I gave her the thumbs up.

Monkey Jungle, here we come.

Tuesday, 6 September 2011

The Eviction

I have just waved goodbye to two of the most delightful Bed and Breakfast guests I have ever accommodated. They were charming , appreciative and told me , as they left, that our home was the nicest place they had ever stayed at, and that the evening meals were “superb”.

Given that I have recently had the misfortune to host a deeply unpleasant pair of sour faced cretins, I found their kind words tremendously cheering; a tonic to my flagging spirits.

Jasper has no truck with unpleasant house guests, and has recently adopted a zero tolerance approach to rudeness. At the first whiff of animosity, the first inkling of a prickly or fussy personality, he politely tells them that if they don’t like it here, they are free to leave.

It is a sensible rule, and one that he enforced with surprising alacrity, shortly after the arrival of Mr and Mrs Blackiston, who booked in for a weekend break a fortnight ago to celebrate Mr Blackistons Birthday.

They seemed pleasant enough when they arrived. I had put a huge bunch of Roses in the bedroom window, made the big brass bed up with the best White Company Linen, and a tin of home made shortbread on each bedside table.

When they arrived, I showed them into their private drawing room, where they made themselves comfortable in front of the roaring fire while I made them a Pot of tea and bought in a Victoria Sponge which I had made that morning. I spent 10 minutes chatting to them about the usual subjects; the history of the house, the weather, the farm, the cows etc, before I excused myself and started to make their evening meal.

When the Blackistons booked, they expressed a fondness for fish, so I bought two juicy Salmon fillets from Waitrose which I cooked in a parcel of white wine, butter and parsley. I made a velvety hollandaise sauce and served it with jersey royal new potatoes, chantenay carrots and steamed asparagus. Marcus, a friend, was there when I served it up. “That looks fantastic. Lucky sods. ” he commented as I carried the plates through to the dining room.

Mr Blackiston was perusing the bookshelves when I entered. I noticed that he was peering over the rim of his spectacles reading the back cover of Martin Amis’s iconic novel Dead Babies.

I attributed his disapproving expression to the description of the characters being blitzed on drugs during an orgiastic weekend romp, in which they “reel in a hallucinatory haze of sex, acid and porn.”

Mrs Blackiston was looking at a Hunting print on the wall. A charming depiction of our local pack of hounds moving off from nearby Plumber Manor. As she turned to sit down, I noticed that her eyes had assumed a flintiness, and I shook off a feeling of vague unease.

Mr Blackiston put the Amis novel back on the shelf and wiped his hands on his trousers as though he had just picked up a dog turd. I noticed his library book on the coffee table “Steam Engines through the ages”.

He came and sat down at the table, I poured them both a glass of Sancerre and left them to enjoy their meal. I glanced back before I left the room. Mr Blackistons mouth was puckered up like a dogs bottom and he was staring absently at his plate. I told myself that he was probably supressing a fart, and thought nothing else of it.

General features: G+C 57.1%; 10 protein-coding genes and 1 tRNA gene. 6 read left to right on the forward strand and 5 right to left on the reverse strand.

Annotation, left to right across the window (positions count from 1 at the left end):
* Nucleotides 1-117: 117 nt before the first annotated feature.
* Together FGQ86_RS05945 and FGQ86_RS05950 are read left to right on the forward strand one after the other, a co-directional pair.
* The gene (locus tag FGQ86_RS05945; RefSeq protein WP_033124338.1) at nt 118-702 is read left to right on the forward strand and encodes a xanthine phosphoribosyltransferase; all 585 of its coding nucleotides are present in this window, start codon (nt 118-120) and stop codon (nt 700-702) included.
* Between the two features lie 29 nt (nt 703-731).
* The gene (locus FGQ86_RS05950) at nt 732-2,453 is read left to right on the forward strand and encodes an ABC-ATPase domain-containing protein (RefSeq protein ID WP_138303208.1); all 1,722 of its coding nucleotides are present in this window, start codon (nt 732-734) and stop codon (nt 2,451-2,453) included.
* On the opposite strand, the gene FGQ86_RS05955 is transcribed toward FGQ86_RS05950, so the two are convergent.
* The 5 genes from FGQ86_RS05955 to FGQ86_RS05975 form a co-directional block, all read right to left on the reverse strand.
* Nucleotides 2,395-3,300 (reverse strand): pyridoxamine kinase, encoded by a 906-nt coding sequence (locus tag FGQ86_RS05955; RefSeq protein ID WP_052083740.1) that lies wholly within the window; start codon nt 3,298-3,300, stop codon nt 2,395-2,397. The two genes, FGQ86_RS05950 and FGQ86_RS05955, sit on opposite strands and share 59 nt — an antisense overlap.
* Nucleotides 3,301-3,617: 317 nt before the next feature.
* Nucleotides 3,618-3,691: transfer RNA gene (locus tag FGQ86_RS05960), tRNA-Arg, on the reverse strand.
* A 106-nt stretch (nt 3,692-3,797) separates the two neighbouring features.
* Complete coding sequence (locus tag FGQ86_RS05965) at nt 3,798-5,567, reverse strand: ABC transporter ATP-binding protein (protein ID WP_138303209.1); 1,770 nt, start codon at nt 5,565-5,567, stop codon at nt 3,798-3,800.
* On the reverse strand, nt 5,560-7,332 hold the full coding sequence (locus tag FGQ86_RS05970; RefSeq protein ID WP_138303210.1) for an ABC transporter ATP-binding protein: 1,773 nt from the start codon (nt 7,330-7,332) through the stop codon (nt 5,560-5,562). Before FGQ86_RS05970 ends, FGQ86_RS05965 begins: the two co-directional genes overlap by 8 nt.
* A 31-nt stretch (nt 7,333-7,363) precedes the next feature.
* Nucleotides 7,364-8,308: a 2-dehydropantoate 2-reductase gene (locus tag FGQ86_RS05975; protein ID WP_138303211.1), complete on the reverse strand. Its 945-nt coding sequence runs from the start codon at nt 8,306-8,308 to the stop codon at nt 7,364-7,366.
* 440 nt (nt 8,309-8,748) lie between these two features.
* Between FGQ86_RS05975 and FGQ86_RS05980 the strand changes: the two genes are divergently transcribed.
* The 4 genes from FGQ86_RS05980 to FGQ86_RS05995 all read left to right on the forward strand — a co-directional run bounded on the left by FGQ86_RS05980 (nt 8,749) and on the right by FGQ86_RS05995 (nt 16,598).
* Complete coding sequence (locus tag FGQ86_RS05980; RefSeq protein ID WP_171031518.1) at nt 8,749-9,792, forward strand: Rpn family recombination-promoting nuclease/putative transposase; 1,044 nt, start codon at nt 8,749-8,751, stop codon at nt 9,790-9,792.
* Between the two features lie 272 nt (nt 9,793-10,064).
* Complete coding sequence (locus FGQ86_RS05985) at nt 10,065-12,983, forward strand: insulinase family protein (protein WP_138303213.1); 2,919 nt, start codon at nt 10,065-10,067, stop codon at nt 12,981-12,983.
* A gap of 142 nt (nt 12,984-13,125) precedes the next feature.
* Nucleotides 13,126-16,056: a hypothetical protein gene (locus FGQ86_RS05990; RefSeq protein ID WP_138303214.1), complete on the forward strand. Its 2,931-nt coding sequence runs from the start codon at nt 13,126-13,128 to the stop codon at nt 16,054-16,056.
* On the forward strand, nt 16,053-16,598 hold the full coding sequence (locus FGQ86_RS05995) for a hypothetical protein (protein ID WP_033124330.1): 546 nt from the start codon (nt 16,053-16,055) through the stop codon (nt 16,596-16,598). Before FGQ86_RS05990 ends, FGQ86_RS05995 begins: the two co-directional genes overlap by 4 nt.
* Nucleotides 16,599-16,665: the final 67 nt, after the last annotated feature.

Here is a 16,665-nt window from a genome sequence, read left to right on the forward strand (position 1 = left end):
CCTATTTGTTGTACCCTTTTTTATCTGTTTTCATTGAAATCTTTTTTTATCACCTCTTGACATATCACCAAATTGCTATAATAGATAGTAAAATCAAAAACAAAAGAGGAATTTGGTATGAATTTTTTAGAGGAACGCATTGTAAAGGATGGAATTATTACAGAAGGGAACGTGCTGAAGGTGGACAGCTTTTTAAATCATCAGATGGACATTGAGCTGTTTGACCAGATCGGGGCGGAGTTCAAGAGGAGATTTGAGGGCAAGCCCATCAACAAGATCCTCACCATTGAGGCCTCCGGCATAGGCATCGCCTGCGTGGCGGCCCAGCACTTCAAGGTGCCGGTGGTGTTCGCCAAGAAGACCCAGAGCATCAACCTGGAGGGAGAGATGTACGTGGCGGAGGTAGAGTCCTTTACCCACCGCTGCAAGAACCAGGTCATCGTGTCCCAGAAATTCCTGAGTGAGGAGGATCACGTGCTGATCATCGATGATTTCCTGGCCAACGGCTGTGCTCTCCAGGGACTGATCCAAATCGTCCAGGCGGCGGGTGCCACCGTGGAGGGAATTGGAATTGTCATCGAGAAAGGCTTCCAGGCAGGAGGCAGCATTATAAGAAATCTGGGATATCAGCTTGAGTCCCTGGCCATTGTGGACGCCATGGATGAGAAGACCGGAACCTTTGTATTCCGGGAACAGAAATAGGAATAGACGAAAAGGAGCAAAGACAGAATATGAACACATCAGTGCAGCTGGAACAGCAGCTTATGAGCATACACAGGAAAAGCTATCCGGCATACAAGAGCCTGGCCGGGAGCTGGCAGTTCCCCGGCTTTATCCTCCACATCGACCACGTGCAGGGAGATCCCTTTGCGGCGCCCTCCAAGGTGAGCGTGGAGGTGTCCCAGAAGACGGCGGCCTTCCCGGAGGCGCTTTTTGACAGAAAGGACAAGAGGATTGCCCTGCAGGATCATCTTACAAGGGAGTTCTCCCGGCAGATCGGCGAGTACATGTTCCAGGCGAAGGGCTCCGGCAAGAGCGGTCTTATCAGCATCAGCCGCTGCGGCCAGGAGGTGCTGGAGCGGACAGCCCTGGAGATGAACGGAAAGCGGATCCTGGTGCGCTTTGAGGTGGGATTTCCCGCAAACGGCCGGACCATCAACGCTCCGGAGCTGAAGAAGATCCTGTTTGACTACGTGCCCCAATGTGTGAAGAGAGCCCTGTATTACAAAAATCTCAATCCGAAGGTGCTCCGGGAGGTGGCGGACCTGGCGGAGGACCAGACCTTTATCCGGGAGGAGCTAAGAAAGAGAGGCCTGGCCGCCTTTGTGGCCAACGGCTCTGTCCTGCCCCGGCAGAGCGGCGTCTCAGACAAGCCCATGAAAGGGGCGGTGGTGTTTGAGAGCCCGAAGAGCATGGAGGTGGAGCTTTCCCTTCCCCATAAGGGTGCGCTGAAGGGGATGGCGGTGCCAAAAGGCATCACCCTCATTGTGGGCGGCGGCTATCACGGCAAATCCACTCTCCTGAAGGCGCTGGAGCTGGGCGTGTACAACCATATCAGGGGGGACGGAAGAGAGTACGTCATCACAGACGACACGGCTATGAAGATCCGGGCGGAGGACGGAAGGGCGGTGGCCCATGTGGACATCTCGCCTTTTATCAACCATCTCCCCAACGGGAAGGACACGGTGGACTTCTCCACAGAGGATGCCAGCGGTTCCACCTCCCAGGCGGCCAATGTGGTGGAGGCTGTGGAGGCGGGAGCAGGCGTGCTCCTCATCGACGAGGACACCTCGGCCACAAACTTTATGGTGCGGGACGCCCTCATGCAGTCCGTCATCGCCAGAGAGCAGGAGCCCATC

When I went back in twenty minutes later, Mr Blackiston was nowhere to be seen, and Mrs Blackiston was sitting with her hands in her lap and wearing a prim expression. She didn’t return my smile, or comment as I took her empty plate away.

The atmosphere had altered perceptibly. It felt oppressive and strained. I hesitated uncertainly.

“Did you enjoy your meal?” I asked.

“Not really, no.” she said with a tight smile.

My jaw dropped open.

“No? Oh. Can I ask why not?” I said, staring with bewilderment at the empty plates.

“I don’t like asparagus. I find it most unpleasant.” Said Mrs Blackiston.

“Well you didn’t have to eat it. Did you enjoy the rest of it?”

Mrs Blackiston shook her head and pulled her cardigan protectively around herself.

I was baffled. It was utterly surreal. I was standing in front of a woman who was telling me that she didn’t like my food, yet had devoured every single morsel. I looked around for a doggy bag. Then I heard the loo flush in their en-suite, and wondered if Mr Blackiston had disposed of it that way. I had a sudden image of him trying to poke a salmon fillet and carrots round the s bend with a bog brush. I felt myself growing hot with mortification and confusion.

“Would you like your pudding now?” I asked her.

She nodded, avoiding eye contact, and I walked back into the kitchen.

“Empty plates. Good sign.” Said Marcus.

I shook my head and bit my lip to stop myself crying.

“What’s that matter? Are you okay?” he asked.

“They didn’t like it. They didn’t like any of it.”

Marcus looked like he’d swallowed a pigeon.

“What? What do you mean they didn’t like it? Don’t be silly. Look at their empty plates.”

“She told me they didn’t like it.” I said, taking a fortifying swig of gin and tonic.

“Arseholes!” said Marcus eloquently. “Shall I have a word?”

“No! Please don’t! ” I shouted In alarm. I have seen Marcus have a word before at a Hunt Ball. The man he was having a word with was dropped head first off a balcony into a rose bed.

I grimly dished up the pudding , took a deep breath, and carried the bowls through to the dining room. Mr Blackiston was standing whispering to his Wife. He turned around when I came in, drew himself up to his full height and glared at me. His expression of defensive hostility stopped me in my tracks. I stood there like a rabbit in headlights, clutching two steaming bowls of plum and apple crumble .